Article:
In one example, the controller 600 is arranged to, responsive to the load change A L to the load L, control the compressor 101 to provide air to the combustor 102 at the new air mass flow rate m TR determined from the sum of the determined rate of change of the rotational speed ^ n /dt ar| d the product of the determined correction factor CF and the determined rate of change of the rotational speed ^ n /df

In one example, the controller 600 is arranged to, responsive to the load change A L to the load L, control the fuel supply means 127 to supply fuel at the fuel mass flow rate m totai to the combustor 102. In one example, the controller 600 is arranged to determine the fuel mass flow rate m totai corresponding with the new air mass flow rate 'RR .

In one example, the PI controller 670 is arranged to determine the new air mass flow rate m TR based, at least in part, on the sum, provided by the summation unit 660, of the determined rate of change of the rotational speed ^ n /dt ar| d the product of the determined correction factor CF and the determined rate of change of the rotational speed on the acceleration/deceleration error of the compressor 101 ). In one example, the PI controller 670 is arranged to provide the determined new total fuel mass flow rate m totai to the selector 680. In one example, the PI controller 670 is arranged to determine the fuel mass flow rate m totai to be supplied by the fuel supply means 127 to the combustor 102 based, at least in part, on the sum, provided by the summation unit 660, of the determined rate of change of the rotational speed ^ n /dt ar| d the product of the determined correction factor CF and the determined rate of change of the rotational speed on the acceleration/deceleration error of the compressor 101 ). In one example, the PI controller 670 is arranged to provide the determined fuel mass flow rate m totai to the selector 680.

In one example, the selector 680 is arranged to provide the determined new total fuel mass flow rate m totai to the gas turbine 100, for example to the compressor 101 , thereby controlling the gas turbine 100 according to the determined new air mass flow rate m TR . In one example, the selector 680 is arranged to provide the determined new total fuel mass flow rate m totai to the real-time model unit 610, thereby feeding this value back into the real-time model.

In one example, the selector 680 is arranged to provide the determined fuel mass flow rate m totai to the gas turbine 100, for example to the fuel supply means 127, thereby controlling the gas turbine 100 according to the determined fuel mass flow rate m totai . In one example, the selector 680 is arranged to provide the determined fuel mass flow rate m totai to the real-time model unit 610, thereby feeding this value back into the real-time model. At S601 , the real-time model unit 610 receives the rotational speed n from the gas turbine 100. More generally, at S601 , the real-time model unit 610 receives all available measurements from the gas turbine 100, for example speeds, pressures and/or temperatures at different engine stations. At S602, the real-time model unit 610 determines the estimate of the new air mass flow rate m TR based, at least in part, on the received rotational speed n, as described above, and provides the estimate of the new air mass flow rate m TR to the correction factor determination unit 620. At S603, the correction factor determination unit 620 receives the rotational speed n from the gas turbine 100.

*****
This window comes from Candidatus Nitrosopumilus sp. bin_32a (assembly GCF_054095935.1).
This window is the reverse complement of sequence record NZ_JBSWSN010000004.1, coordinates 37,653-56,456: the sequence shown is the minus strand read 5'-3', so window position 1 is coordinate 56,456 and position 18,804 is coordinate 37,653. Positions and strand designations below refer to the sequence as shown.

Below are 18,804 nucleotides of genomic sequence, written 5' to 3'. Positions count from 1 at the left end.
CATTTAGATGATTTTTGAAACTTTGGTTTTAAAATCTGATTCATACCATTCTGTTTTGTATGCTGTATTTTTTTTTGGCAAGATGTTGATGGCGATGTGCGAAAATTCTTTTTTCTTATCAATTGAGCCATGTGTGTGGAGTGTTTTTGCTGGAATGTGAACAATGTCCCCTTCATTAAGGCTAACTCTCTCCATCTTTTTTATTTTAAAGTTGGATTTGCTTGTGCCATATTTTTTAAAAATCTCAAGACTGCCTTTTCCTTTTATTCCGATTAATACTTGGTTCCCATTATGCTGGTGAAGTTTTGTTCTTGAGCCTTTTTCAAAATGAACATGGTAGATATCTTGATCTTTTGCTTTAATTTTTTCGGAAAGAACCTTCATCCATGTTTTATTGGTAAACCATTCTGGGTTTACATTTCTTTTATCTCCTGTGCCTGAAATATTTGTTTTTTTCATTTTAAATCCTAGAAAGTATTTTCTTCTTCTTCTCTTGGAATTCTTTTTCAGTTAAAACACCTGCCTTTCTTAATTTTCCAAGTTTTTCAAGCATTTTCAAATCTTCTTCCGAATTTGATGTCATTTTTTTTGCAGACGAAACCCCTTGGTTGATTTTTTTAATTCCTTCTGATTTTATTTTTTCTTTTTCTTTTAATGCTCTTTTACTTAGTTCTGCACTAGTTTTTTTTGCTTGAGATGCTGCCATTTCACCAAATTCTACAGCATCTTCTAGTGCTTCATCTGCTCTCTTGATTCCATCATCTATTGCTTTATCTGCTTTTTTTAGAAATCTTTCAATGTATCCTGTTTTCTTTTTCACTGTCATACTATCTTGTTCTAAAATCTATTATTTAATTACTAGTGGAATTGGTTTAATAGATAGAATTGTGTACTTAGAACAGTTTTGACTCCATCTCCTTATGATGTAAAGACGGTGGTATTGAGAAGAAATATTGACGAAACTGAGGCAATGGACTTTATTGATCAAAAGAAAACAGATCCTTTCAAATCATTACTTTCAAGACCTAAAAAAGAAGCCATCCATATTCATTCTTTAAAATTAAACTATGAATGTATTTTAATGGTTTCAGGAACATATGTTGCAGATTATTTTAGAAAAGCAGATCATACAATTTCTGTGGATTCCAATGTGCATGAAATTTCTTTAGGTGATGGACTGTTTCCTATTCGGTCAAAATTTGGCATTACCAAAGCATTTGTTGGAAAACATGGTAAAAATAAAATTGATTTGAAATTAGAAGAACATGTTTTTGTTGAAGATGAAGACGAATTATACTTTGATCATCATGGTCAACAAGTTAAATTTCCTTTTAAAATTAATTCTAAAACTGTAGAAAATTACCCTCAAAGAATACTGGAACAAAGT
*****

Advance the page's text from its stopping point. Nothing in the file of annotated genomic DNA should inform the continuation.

At S604, the correction factor determination unit 620 determines the correction factor CF based, at least in part, on the received rotational speed n and the estimate of the new air mass flow rate m TR provided by the real-time model unit 610, as described above, and provides the determined correction factor CF to the multiplication unit 640.

At S605, the acceleration/deceleration schedule unit 630 receives the rotational speed n from the gas turbine 100.

At S606, the acceleration/deceleration schedule unit 630 determines the rate of change of the rotational speed ^ n /dt corresponding to the load change A L to the load L as a function of the received rotational speed n as an estimated acceleration/deceleration demand of the compressor 101 and provides an allowable, for example acceptable, permissible, permitted, tolerable or sustainable, acceleration/deceleration demand to the multiplication unit 640.

At S607, the multiplication unit 640 multiplies (i.e. calculates the product of) the determined correction factor CF provided by the correction factor determination unit 620 and the allowable acceleration/deceleration demand of the compressor 101 provided by the acceleration/deceleration schedule unit 630, thereby providing the corrected allowable acceleration/deceleration demand of the compressor 101. The multiplication unit 640 provides the corrected allowable acceleration/deceleration demand of the compressor 101 to the summation unit 660.

At S608, the acceleration/deceleration determination unit 650 receives the rotational speed n from the gas turbine 100.

At S609, the acceleration/deceleration determination unit 650 determines the rate of change of the rotational speed ^ n /dt corresponding to the load change A L to the load L based on the received rotational speed n (i.e. an actual value rather than an estimate, for example) and provides the determined rate of change of the rotational speed ^ n /dt t° the summation unit 660. At S610, the summation unit 660 sums the determined rate of change of the rotational speed ^ n /dt provided by the acceleration/deceleration determination unit 650 and the corrected acceleration/deceleration demand of the compressor 101 , thereby providing an acceleration/deceleration error of the compressor 101 as a difference between the corrected acceleration/deceleration demand and the actual value provided by the acceleration/deceleration determination unit 650. The summation unit 660 provides this acceleration/deceleration error of the compressor 101 to the PI controller 670. At S61 1 , the PI controller 670 determines the new fuel mass flow rate m totai based, at least in part, on the acceleration/deceleration error of the compressor 101 , as described above. In this example, the PI controller 670 determines the fuel mass flow rate m totai to be supplied by the fuel supply means 127 to the combustor 102. The PI controller 670 provides the fuel mass flow rate m totai to the selector 680.